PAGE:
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Poppies: Remembering Our Soldiers and Our Creator

This week, often on November 11, many people across the world set aside a day to remember the soldiers who gave their lives for freedom. This day is known as Veterans Day in the United States, Armistice Day other places (to commemorate the signing of the Armistice that ended the fighting of World War I), and Remembrance Day in my home country of Canada.

800px-Lest_we_forgetDuring World War I a Canadian physician and artillery commander named Major John McCrae was serving in France. There he penned the words to a now famous poem, “In Flanders Fields.” This poem features the red poppy prominently as a symbol for the blood spilled by millions of soldiers. In 1921 Canada adopted the poppy as a symbol of remembrance and now, each year in November, Canadians proudly display a brilliant red poppy over their heart.

The poppy is not only a visual reminder of those who gave the ultimate sacrifice for our freedom, but it is also a vivid reminder of the loving care of our Creator. There are many different species of poppy ranging in colour from blood red to a sunny yellow to deep blue. Some species produce edible seeds which have been used for many different purposes down through the ages. Poppy products can be used in paint, varnishes, soaps, and even cosmetics. Poppy seeds can be eaten and are rich in carbohydrates, calcium, and protein. They can be used as birdseed, or used in baking, or can even be ground into flour. Oil can also be extracted from the seeds and used in salad dressing, margarine, and cooking. Most important, poppy seeds from certain species serve as pain killers. They are the source of opium (an illegal drug in most places), morphine, heroin, and codeine. While many of these drugs are misused, they have all served as important pain-killers throughout history. For example, ancient Egyptian doctors would feed poppy seeds, or juice from the seed pod, to their patients as a measure for pain control or as a sedative to help them sleep. Ancient Greeks also used opium to help control pain. Morphine from poppies is still used today to alleviate pain.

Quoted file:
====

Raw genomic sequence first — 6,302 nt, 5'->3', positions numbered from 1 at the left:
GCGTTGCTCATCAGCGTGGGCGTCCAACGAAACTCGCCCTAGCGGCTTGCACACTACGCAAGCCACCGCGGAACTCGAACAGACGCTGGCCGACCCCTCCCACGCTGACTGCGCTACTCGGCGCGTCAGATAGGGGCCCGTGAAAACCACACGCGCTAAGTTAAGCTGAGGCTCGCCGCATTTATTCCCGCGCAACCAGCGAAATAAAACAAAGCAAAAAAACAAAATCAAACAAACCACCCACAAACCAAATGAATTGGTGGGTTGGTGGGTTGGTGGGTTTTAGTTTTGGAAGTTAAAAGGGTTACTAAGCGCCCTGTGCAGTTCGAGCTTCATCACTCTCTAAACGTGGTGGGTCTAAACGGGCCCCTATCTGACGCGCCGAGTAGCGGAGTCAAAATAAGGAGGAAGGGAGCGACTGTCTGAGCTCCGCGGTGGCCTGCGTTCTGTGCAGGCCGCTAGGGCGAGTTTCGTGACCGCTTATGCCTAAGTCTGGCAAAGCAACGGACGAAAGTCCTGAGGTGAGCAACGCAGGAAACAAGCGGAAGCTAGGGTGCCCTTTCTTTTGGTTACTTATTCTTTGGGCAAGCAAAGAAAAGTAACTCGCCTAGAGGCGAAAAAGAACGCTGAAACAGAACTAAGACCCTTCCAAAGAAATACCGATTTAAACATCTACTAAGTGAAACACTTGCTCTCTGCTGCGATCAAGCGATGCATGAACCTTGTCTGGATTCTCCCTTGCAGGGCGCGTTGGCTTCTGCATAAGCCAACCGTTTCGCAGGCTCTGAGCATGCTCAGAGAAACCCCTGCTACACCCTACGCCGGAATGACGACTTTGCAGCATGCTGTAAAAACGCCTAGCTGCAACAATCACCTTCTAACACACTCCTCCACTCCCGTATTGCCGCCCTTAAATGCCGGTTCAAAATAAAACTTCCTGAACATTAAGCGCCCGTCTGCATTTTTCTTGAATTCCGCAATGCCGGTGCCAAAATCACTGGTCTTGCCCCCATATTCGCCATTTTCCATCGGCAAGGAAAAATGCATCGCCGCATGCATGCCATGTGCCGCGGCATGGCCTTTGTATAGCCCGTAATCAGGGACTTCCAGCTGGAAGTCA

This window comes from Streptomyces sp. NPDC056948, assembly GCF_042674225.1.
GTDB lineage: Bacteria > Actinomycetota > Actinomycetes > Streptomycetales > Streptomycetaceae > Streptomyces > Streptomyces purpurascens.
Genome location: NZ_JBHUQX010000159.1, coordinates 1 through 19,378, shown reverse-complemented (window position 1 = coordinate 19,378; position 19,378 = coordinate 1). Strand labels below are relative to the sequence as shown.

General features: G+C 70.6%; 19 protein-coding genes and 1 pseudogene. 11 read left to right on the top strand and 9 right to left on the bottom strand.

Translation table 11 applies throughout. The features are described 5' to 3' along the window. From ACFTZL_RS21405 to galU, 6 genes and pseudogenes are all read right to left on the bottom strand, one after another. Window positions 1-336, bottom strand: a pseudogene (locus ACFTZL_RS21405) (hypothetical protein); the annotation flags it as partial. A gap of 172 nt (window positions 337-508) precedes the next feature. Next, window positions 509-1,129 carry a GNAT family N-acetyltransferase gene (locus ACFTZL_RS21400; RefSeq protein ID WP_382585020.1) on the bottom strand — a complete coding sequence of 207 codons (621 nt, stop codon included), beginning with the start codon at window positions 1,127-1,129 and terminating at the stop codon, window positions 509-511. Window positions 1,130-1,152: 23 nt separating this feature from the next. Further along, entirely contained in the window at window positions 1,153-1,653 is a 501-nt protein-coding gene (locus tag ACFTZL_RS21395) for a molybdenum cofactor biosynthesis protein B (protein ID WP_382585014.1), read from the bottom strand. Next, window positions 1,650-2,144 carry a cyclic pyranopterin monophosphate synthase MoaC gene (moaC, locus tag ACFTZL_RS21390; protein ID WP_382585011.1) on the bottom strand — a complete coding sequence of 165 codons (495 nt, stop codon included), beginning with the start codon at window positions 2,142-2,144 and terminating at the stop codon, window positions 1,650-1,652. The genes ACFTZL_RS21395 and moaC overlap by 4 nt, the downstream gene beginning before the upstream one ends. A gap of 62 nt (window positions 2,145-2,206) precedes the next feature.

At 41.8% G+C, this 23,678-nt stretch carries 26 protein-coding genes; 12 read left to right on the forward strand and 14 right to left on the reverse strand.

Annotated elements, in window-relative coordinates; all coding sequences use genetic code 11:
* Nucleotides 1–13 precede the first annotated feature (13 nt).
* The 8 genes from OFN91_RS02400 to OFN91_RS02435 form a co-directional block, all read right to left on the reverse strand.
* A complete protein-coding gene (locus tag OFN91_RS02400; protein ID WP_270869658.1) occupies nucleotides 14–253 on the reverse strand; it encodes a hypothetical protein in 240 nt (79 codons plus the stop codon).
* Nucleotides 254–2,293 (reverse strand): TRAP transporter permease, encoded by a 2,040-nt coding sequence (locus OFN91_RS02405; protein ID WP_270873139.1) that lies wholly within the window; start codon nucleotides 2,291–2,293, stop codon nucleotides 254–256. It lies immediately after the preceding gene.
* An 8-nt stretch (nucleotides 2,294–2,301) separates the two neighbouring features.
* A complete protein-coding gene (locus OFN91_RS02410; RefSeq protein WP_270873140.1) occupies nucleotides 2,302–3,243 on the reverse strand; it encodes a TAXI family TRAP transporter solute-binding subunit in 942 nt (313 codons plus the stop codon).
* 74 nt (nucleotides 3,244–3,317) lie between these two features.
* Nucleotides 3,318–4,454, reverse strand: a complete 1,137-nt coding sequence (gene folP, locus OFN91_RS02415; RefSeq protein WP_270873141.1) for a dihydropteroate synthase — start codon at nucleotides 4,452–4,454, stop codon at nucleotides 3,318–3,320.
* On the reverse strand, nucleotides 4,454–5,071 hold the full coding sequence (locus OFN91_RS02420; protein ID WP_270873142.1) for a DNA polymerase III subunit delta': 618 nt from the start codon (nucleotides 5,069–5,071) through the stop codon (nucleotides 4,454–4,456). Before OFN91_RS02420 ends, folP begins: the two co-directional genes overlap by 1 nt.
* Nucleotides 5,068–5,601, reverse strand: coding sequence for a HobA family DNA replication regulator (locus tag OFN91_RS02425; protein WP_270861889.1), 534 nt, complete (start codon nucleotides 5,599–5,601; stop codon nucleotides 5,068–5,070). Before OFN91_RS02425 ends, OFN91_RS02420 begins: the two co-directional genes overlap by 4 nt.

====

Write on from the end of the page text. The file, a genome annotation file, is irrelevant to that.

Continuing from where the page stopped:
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This little flower shows the care of our Creator. Originally, He created everything perfect (Genesis 1:31) but sin introduced death, suffering, and disease onto the planet. God knew that sin would cause mankind to suffer from different forms of intense pain so He provided us with a little plant to help control that pain. However, like anything God has made, sinful mankind often abuses His gifts and sadly one result of this abuse is drug dependency and the illegal drug trade. When used properly, morphine and other legal drugs derived from poppy seeds, can help someone control their pain and focus their body’s energy on healing itself. What an amazing example of God’s foresight and care for His creation!

This week as we remember soldiers who gave their all, let’s set aside time to also remember our Creator who came to earth and truly gave it all that we might have eternal freedom from death and sin.

In Flanders Fields

In Flanders fields the poppies blow

Between the crosses, row on row,

That mark our place; and in the sky

The larks, still bravely singing, fly

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Scarce heard amid the guns below.

We are the Dead. Short days ago

We lived, felt dawn, saw sunset glow,

Loved and were loved, and now we lie

In Flanders fields.

Take up our quarrel with the foe:

To you from failing hands we throw

The torch; be yours to hold it high.

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If ye break faith with us who die

We shall not sleep, though poppies grow

In Flanders fields.

Avery Foley

Written by Avery Foley

I am a freelance writer for Answers in Genesis-US, and recently moved to Kentucky from Ontario, Canada. I graduated summa cum laude with a Bachelor of Science in Religion from Liberty University and hold my Masters of Theological Studies from Liberty Baptist Theological Seminary.

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